3. Willallison
    Joined: Oct 2001
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    Location: Australia

    Willallison Senior Member

    As Gonzo suggests, we are all predisposed to a little (healthy or otherwise) scepticism, and given that Volvo aren't exactly a back-yard operation, I'm sure they've done their homework and the IPS will be at least somewhat successful. Then again, one would proabaly have said the same for OMC and FICHT.... :eek:
    Personally, I think the system is fundamentally flawed. Any new drive unit that has two very expensive props as its 1st line of defence is a bit suss. But when it's secondary defence is to send the entire drive unit to the bottom, I'll keep shopping elsewhere.
    All the performance figures that I've seen compare the IPS to conventional shaft drives. How do they compare to larger sterndrives? Konrad make drives for larger engines ( http://www.konradmarine.com/products.html ) My guess is that there's not much in it and I'm sure that if Volvo had put the same level of resources into developing a larger duo-prop unit, the difference would be even smaller. And whilst sterndrives are still somewhat vulnerable, at least they don't fall off the first time you run over a submerged log! :eek:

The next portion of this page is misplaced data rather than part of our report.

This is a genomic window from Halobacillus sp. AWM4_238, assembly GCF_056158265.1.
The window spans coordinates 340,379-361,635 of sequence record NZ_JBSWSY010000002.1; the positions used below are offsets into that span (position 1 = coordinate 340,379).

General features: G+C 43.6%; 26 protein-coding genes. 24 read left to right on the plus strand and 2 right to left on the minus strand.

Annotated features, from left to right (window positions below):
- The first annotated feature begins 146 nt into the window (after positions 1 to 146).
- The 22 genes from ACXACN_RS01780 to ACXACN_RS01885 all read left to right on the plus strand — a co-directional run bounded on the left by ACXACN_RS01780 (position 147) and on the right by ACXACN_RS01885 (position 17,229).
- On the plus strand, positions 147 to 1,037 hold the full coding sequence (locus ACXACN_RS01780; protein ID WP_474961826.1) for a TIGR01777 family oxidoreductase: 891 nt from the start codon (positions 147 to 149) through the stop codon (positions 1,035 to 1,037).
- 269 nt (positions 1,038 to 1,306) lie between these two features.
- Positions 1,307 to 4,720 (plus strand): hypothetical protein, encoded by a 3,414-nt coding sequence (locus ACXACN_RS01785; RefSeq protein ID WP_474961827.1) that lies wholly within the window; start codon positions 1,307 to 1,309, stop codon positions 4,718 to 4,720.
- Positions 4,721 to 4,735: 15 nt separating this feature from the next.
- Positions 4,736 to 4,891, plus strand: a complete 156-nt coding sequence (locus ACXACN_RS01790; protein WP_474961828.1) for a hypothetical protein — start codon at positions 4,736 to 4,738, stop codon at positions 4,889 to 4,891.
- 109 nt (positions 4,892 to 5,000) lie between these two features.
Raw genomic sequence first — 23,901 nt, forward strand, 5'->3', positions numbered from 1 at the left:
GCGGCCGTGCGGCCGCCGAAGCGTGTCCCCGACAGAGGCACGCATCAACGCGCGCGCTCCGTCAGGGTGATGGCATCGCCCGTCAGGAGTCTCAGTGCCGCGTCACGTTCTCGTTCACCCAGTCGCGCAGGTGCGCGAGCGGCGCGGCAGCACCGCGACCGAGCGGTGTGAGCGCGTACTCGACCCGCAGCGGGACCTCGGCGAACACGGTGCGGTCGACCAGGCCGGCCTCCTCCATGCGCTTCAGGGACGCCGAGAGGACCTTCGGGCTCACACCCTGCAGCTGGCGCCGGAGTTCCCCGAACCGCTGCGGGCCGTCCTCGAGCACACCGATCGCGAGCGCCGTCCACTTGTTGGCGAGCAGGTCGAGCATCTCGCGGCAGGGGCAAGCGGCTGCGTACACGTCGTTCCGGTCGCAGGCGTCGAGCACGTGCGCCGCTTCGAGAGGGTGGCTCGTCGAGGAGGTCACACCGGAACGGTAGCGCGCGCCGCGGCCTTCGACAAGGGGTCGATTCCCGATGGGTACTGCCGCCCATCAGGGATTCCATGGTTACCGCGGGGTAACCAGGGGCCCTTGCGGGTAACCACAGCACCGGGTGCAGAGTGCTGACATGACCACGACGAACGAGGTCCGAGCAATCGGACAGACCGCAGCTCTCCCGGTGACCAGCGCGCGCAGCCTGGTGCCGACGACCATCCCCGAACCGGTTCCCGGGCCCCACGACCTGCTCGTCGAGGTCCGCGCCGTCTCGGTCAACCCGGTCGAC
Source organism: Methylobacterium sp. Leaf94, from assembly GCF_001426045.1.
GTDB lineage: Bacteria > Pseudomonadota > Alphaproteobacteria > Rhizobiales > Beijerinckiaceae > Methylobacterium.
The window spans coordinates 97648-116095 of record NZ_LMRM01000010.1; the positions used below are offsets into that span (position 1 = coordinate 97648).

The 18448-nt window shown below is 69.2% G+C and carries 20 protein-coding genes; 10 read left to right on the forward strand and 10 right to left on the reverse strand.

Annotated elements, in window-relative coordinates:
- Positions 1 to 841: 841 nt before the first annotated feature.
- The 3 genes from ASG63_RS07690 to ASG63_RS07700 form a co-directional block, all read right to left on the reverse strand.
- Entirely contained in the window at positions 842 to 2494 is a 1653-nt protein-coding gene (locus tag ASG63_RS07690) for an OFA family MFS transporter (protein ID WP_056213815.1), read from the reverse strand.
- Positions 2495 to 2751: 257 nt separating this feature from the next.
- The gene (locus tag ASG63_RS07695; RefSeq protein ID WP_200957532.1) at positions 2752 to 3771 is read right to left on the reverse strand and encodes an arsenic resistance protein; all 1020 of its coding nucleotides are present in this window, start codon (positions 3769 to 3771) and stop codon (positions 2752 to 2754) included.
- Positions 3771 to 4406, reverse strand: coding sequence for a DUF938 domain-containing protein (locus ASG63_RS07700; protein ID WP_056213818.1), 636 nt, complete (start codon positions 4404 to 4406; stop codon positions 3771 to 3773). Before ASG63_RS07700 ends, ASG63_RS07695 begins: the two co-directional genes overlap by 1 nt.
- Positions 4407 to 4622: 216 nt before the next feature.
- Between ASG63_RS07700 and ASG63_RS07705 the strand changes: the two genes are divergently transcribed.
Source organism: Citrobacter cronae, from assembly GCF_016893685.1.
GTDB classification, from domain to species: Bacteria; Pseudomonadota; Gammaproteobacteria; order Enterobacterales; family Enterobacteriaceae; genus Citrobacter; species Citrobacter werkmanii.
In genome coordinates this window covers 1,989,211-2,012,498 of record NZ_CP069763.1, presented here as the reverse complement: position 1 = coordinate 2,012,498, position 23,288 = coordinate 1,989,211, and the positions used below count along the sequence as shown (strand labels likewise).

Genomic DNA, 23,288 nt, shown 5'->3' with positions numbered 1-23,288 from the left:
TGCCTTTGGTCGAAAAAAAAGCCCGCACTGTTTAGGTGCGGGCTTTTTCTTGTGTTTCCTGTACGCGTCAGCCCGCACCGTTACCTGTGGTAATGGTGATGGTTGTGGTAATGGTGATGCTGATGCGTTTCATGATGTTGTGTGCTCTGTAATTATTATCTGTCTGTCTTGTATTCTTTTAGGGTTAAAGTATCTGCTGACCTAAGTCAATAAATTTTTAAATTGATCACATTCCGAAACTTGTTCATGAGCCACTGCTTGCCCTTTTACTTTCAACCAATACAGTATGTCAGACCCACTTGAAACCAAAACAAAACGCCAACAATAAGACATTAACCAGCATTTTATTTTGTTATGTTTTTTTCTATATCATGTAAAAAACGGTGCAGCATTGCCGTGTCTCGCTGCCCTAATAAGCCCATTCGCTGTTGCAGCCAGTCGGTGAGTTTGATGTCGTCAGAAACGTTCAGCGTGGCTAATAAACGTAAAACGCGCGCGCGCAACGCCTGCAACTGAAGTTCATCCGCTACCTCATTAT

The reality is simple - IPS is a marketing gimmick - a very efficient one perhaps, but no more... :eek:
     
  4. woodboat
    Joined: Nov 2003
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    Location: Baltimore MD, USA

    woodboat Senior Member

    I stand by my words about ripping one off and having more money than brains :) I grew up on the water. It doesn't take long to figure out that where the river takes a turn it is shallow on the inside edge :) The crabber two doors over goes out everyday, he never runs aground. It is gonna be the weekend boater, driving a porche, with the brand new Cruiser Yachts that hits bottom and rips one off, not me. I didn't say they wouldn't be getting ripped off, just stating who it is that will be doing it :)
    Maybe I should get into the marina business, looks like business will be picking up.